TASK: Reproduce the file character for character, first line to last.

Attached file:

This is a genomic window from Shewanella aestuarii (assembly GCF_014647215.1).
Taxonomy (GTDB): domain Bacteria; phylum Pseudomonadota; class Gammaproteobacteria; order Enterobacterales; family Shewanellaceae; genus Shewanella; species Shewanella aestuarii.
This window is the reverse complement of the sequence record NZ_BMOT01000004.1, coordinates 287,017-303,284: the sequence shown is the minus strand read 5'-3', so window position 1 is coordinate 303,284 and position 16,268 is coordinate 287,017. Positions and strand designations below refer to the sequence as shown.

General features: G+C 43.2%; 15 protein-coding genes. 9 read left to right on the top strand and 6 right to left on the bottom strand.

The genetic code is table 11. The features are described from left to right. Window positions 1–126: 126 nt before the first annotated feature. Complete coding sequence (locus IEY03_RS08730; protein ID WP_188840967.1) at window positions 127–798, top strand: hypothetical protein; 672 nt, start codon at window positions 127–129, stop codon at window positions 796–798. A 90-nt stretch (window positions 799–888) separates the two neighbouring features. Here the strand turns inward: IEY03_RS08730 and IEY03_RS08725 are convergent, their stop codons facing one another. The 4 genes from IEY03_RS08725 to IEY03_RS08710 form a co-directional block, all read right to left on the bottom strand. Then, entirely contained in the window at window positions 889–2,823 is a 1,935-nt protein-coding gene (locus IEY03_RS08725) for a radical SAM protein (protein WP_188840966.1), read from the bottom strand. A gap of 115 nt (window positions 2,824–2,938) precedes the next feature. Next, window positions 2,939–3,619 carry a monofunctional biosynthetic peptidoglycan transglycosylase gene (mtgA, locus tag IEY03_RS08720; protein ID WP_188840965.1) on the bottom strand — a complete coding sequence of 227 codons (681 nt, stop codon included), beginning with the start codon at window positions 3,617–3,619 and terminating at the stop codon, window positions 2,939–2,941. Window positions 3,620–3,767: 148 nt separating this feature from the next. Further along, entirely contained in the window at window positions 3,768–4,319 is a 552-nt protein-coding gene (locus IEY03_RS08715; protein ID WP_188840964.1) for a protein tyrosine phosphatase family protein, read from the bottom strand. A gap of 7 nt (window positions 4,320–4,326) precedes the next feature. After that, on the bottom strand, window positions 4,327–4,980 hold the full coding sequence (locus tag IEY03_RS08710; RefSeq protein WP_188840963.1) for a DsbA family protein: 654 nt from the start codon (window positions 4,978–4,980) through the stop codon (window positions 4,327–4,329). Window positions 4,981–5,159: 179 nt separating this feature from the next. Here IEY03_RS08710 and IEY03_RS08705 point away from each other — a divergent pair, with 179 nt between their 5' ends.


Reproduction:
This is a genomic window from Shewanella aestuarii (assembly GCF_014647215.1).
Taxonomy (GTDB): domain Bacteria; phylum Pseudomonadota; class Gammaproteobacteria; order Enterobacterales; family Shewanellaceae; genus Shewanella; species Shewanella aestuarii.
This window is the reverse complement of the sequence record NZ_BMOT01000004.1, coordinates 287,017-303,284: the sequence shown is the minus strand read 5'-3', so window position 1 is coordinate 303,284 and position 16,268 is coordinate 287,017. Positions and strand designations below refer to the sequence as shown.

General features: G+C 43.2%; 15 protein-coding genes. 9 read left to right on the top strand and 6 right to left on the bottom strand.

The genetic code is table 11. The features are described from left to right. Window positions 1–126: 126 nt before the first annotated feature. Complete coding sequence (locus IEY03_RS08730; protein ID WP_188840967.1) at window positions 127–798, top strand: hypothetical protein; 672 nt, start codon at window positions 127–129, stop codon at window positions 796–798. A 90-nt stretch (window positions 799–888) separates the two neighbouring features. Here the strand turns inward: IEY03_RS08730 and IEY03_RS08725 are convergent, their stop codons facing one another. The 4 genes from IEY03_RS08725 to IEY03_RS08710 form a co-directional block, all read right to left on the bottom strand. Then, entirely contained in the window at window positions 889–2,823 is a 1,935-nt protein-coding gene (locus IEY03_RS08725) for a radical SAM protein (protein WP_188840966.1), read from the bottom strand. A gap of 115 nt (window positions 2,824–2,938) precedes the next feature. Next, window positions 2,939–3,619 carry a monofunctional biosynthetic peptidoglycan transglycosylase gene (mtgA, locus tag IEY03_RS08720; protein ID WP_188840965.1) on the bottom strand — a complete coding sequence of 227 codons (681 nt, stop codon included), beginning with the start codon at window positions 3,617–3,619 and terminating at the stop codon, window positions 2,939–2,941. Window positions 3,620–3,767: 148 nt separating this feature from the next. Further along, entirely contained in the window at window positions 3,768–4,319 is a 552-nt protein-coding gene (locus IEY03_RS08715; protein ID WP_188840964.1) for a protein tyrosine phosphatase family protein, read from the bottom strand. A gap of 7 nt (window positions 4,320–4,326) precedes the next feature. After that, on the bottom strand, window positions 4,327–4,980 hold the full coding sequence (locus tag IEY03_RS08710; RefSeq protein WP_188840963.1) for a DsbA family protein: 654 nt from the start codon (window positions 4,978–4,980) through the stop codon (window positions 4,327–4,329). Window positions 4,981–5,159: 179 nt separating this feature from the next. Here IEY03_RS08710 and IEY03_RS08705 point away from each other — a divergent pair, with 179 nt between their 5' ends.